There are few more unforgettable moments than that first sight of Venice in all its hustle and bustle on the gleaming waters of The Grand Canal: gondolas; vaporetti (water buses); water taxis; barges; emergency and police launches and crowds of over-excited visitors poring over their maps.
Making our way from the railway station to the Number 1 vaporetto stop, we swipe our tickets and cross the small bridge to the floating landing stage. This is not the place to hang back. If you want to bag a seat on the outer deck at the front you need to be assertive and hold your place in the queue.
One’s first trip down the Grand Canal is guaranteed to stimulate even the most hardened tourist. Off we go, passing under the Scalzi Bridge, where the Canal is spread before us.
Several palazzi (palaces) present themselves: Palazzo Barbarigo, with its painted façade, Ca’ d’Oro and Ca’ da Mosto are among these beautiful old buildings as we reach the Pescheria (fish market) on the right hand side.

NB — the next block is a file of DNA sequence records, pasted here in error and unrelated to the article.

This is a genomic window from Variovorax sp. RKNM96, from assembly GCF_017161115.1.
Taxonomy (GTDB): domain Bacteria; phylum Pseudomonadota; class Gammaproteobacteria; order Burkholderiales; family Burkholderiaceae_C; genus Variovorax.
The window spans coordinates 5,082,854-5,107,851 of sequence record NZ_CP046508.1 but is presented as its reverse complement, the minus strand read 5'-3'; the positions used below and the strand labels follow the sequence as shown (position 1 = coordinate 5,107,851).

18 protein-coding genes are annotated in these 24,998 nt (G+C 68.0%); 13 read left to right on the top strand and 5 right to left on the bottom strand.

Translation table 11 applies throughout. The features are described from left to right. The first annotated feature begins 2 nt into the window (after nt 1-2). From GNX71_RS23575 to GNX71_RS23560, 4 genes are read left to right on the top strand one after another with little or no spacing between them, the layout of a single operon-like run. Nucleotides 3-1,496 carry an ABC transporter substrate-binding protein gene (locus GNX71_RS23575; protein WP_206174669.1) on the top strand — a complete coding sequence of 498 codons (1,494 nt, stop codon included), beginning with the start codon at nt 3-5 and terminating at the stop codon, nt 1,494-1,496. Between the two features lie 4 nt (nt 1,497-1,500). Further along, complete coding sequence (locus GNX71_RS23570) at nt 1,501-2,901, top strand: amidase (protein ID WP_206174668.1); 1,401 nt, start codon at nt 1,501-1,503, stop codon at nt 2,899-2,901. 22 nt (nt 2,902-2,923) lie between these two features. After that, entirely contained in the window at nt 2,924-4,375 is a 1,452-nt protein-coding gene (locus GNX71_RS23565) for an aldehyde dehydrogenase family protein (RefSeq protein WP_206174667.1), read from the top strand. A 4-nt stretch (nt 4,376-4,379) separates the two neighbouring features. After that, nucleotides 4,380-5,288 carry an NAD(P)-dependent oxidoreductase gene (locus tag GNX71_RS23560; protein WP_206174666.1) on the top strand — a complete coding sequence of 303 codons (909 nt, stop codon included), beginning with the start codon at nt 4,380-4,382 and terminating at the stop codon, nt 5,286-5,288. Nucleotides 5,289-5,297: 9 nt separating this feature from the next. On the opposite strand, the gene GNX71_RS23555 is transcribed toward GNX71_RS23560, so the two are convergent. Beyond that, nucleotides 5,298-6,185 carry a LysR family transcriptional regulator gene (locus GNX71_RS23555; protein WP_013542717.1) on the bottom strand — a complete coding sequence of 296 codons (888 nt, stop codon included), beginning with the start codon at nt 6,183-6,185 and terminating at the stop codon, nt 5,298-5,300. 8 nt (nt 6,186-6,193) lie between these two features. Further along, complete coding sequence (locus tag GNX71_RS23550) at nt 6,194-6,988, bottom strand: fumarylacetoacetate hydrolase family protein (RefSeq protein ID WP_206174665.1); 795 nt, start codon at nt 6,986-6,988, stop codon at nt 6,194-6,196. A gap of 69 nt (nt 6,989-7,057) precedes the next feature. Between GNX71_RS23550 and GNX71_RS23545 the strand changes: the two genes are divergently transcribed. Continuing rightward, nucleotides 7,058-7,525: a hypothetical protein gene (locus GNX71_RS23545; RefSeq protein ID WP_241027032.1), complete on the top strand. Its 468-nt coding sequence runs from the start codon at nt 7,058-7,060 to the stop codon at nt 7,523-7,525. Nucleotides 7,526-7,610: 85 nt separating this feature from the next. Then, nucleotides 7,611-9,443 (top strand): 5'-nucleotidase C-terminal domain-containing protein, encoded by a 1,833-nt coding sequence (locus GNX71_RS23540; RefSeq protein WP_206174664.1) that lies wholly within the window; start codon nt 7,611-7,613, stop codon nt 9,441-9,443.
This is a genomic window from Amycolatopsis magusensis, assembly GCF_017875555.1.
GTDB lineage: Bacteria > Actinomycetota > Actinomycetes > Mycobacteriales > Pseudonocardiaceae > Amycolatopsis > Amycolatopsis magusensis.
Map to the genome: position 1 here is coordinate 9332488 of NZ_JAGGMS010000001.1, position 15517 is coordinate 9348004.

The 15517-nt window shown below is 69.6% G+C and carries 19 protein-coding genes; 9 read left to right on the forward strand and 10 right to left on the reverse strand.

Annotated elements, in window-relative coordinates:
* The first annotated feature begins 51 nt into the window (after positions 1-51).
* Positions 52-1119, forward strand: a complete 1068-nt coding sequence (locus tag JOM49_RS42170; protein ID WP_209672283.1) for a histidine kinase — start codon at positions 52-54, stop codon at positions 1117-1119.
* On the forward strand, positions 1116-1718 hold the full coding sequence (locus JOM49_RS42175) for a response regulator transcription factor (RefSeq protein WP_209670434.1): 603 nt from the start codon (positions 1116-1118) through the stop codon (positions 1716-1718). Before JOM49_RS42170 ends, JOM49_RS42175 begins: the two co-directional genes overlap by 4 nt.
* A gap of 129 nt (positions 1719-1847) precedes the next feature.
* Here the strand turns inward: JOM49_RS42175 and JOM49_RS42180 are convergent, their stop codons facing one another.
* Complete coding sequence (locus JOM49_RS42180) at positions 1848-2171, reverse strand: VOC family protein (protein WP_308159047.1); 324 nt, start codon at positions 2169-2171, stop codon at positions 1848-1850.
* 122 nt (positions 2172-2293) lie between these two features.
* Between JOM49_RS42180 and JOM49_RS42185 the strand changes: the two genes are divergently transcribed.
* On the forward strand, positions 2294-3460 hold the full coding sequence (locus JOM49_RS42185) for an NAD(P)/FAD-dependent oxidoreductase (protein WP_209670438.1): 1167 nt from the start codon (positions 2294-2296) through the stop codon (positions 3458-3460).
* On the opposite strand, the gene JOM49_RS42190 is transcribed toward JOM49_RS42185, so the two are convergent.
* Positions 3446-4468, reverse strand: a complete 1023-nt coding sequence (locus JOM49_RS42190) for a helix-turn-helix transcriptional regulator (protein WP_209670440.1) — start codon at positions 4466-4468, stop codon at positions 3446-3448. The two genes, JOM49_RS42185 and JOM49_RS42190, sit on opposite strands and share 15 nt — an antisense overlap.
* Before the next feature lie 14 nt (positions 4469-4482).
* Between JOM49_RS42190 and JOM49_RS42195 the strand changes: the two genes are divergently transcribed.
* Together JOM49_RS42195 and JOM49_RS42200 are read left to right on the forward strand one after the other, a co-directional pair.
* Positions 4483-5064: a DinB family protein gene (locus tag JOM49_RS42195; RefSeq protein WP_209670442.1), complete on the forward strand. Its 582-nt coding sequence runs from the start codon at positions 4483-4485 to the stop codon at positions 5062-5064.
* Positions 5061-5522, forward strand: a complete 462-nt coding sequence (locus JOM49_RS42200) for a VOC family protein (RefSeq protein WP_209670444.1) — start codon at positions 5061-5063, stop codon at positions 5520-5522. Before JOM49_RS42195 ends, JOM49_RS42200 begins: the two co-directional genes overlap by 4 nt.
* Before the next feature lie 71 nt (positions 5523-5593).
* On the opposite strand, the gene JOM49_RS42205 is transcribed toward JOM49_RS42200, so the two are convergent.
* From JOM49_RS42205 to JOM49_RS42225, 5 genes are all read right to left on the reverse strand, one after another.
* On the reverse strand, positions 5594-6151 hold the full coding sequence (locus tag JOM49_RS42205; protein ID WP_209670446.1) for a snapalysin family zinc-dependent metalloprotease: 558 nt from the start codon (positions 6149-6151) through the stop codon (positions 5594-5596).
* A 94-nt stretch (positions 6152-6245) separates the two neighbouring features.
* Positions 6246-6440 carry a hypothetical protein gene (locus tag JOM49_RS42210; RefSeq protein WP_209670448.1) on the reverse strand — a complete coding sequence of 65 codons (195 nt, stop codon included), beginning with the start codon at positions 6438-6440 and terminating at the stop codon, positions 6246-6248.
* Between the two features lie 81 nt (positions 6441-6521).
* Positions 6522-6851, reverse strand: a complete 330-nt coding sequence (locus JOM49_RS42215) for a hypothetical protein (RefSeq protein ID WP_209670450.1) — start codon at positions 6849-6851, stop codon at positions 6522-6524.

Rounding a bend, the famous Rialto Bridge towers overhead as a multitude of tourists peer down at us.
Past Ca’ Foscari and Palazzo Mocenigo, where the poet Lord Byron stayed in 1818, and the famous Ca’ Rezzonico, we approach the wooden Accademia Bridge, situated beside its eponymous galleries. The low building which houses the Peggy Guggenheim Collection is next followed by the dead windows of “haunted” Palazzo Dario.
Then a close-up of the church of Santa Maria della Salute, one of the most iconic sights of Venice. Off to our right we can see Palladian masterpiece San Giorgio di Maggiore on its own little island.
We approach Palazzo Ducale and Piazza San Marco where we finally alight at this famous spot.